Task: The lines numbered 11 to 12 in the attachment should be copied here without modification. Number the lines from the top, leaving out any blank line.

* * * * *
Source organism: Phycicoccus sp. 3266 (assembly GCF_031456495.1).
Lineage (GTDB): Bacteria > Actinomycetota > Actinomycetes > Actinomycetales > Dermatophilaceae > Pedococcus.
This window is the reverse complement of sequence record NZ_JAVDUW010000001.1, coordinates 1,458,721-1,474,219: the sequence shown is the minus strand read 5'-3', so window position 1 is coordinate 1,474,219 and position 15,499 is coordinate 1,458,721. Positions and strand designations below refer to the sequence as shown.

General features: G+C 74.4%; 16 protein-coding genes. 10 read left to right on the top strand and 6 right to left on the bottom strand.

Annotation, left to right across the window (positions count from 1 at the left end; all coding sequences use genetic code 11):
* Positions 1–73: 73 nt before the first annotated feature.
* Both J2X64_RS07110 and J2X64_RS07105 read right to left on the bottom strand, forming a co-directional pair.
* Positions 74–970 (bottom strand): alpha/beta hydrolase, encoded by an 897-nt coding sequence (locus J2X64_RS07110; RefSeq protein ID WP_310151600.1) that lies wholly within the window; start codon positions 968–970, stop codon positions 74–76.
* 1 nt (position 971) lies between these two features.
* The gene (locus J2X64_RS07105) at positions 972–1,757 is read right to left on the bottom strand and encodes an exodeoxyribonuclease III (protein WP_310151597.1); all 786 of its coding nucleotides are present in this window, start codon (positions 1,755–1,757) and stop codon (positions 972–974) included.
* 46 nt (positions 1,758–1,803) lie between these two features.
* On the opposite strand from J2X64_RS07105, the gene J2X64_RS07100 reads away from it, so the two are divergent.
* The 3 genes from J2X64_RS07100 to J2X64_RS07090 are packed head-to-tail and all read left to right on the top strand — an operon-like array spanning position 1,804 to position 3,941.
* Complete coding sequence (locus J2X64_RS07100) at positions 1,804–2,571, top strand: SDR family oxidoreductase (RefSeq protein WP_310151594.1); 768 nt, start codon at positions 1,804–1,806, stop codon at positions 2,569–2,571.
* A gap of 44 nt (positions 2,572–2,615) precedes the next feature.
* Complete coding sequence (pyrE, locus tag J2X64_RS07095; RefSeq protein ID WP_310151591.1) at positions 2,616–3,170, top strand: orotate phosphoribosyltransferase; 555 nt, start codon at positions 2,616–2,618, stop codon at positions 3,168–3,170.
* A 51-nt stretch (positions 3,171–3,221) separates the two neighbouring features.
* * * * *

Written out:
* 46 nt (positions 1,758–1,803) lie between these two features.
* On the opposite strand from J2X64_RS07105, the gene J2X64_RS07100 reads away from it, so the two are divergent.